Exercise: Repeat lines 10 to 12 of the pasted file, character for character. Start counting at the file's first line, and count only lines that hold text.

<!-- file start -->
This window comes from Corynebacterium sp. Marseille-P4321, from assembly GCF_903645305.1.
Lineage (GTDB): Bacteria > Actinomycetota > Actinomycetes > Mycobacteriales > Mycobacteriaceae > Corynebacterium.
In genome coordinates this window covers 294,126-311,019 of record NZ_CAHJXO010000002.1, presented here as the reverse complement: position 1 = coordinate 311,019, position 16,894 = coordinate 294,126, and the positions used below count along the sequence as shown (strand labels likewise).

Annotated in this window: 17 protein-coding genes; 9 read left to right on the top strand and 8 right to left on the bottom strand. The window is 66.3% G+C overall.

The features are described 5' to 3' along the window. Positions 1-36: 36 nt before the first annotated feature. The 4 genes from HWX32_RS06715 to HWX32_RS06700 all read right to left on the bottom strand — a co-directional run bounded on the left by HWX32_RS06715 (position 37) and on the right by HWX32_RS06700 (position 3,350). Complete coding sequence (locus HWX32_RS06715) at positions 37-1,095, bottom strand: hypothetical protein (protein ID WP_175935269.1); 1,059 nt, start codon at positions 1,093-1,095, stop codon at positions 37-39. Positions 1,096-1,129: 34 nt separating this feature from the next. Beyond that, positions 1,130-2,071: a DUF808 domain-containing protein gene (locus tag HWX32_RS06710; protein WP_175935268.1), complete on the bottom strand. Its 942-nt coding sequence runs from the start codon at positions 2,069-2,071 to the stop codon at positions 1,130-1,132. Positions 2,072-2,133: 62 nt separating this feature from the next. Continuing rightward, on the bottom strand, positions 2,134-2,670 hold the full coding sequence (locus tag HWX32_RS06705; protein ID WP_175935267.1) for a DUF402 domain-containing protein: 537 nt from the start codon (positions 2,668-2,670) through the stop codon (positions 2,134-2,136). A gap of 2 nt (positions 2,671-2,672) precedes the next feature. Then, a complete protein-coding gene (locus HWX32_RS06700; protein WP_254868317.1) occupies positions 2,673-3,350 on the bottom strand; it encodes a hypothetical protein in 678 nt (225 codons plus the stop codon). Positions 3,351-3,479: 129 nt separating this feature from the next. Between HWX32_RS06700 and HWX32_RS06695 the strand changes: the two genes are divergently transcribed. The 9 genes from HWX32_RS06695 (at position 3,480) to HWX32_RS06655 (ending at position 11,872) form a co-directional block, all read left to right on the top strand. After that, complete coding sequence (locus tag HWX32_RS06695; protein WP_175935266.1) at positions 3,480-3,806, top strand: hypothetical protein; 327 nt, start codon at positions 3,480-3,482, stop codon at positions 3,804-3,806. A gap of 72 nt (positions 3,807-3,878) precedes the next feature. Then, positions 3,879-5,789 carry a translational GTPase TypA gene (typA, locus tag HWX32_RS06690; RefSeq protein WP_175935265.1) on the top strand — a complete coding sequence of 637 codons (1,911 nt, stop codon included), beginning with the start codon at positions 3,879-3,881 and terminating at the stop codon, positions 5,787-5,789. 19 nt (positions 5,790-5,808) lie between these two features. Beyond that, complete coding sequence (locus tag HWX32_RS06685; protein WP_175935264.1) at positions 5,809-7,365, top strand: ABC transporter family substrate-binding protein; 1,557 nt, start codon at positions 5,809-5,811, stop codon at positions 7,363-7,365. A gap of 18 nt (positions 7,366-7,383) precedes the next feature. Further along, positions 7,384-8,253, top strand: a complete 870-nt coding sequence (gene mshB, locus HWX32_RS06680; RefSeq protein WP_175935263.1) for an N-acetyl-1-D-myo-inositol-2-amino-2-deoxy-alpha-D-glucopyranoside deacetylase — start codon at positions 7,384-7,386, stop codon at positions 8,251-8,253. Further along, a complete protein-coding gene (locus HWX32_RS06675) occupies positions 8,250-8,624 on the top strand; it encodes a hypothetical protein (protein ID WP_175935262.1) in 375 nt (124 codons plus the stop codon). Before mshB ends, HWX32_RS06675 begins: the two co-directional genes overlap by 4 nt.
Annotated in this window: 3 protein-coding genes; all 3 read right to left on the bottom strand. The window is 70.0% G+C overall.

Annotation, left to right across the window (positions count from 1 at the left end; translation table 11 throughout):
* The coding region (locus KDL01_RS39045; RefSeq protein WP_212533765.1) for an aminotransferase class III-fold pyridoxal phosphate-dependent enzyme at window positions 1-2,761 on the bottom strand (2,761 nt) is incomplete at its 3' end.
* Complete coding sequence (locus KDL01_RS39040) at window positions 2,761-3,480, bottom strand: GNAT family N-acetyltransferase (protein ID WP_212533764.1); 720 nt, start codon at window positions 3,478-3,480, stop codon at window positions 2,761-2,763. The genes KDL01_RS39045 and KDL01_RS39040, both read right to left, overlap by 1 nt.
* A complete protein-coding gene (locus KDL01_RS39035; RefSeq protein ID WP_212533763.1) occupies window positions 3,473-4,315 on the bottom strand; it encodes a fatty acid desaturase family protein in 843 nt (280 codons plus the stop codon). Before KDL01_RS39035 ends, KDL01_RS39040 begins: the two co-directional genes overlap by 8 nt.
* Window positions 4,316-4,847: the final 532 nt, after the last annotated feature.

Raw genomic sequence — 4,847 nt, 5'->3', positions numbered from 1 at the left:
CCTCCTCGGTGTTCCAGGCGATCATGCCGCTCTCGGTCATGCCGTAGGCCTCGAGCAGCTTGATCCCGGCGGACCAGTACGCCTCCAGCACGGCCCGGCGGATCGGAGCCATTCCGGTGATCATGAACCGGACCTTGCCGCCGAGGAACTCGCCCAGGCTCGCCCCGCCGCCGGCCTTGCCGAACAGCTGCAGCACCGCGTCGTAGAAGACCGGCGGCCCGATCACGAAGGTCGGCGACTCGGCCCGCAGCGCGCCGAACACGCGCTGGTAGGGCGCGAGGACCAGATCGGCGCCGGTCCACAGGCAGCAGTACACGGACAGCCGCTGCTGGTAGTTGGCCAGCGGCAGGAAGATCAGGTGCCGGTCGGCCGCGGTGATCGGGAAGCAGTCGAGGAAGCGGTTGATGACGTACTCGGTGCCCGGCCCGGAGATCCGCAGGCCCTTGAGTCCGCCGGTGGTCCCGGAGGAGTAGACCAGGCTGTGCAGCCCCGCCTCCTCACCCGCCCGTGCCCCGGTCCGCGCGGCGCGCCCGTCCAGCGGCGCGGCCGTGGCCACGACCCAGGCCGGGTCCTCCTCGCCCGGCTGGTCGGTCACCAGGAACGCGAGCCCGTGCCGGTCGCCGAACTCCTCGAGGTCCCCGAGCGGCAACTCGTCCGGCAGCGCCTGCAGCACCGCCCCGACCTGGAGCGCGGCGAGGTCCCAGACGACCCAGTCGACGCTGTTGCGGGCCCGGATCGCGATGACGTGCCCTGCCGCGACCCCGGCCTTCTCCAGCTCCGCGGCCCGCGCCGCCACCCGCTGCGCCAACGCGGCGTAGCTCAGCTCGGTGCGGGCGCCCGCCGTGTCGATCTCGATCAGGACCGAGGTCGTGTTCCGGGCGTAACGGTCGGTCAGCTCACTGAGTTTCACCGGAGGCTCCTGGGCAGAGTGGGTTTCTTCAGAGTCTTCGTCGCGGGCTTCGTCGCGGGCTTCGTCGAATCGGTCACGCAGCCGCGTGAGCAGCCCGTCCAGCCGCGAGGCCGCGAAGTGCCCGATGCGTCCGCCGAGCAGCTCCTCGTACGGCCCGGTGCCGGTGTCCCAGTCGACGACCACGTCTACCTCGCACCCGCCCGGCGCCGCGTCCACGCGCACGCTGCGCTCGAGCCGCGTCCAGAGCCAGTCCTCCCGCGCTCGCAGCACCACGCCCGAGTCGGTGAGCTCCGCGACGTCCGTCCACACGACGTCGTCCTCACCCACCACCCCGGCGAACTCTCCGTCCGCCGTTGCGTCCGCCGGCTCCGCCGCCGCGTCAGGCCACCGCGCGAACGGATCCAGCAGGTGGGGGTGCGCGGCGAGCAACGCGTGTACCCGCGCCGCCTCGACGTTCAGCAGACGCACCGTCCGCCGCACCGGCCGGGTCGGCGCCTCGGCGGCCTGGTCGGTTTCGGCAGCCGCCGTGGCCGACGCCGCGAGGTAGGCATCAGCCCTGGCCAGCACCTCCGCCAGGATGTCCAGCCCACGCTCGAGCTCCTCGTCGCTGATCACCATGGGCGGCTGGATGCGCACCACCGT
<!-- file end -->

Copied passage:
* A complete protein-coding gene (locus KDL01_RS39035; RefSeq protein ID WP_212533763.1) occupies window positions 3,473-4,315 on the bottom strand; it encodes a fatty acid desaturase family protein in 843 nt (280 codons plus the stop codon). Before KDL01_RS39035 ends, KDL01_RS39040 begins: the two co-directional genes overlap by 8 nt.
* Window positions 4,316-4,847: the final 532 nt, after the last annotated feature.

Raw genomic sequence — 4,847 nt, 5'->3', positions numbered from 1 at the left: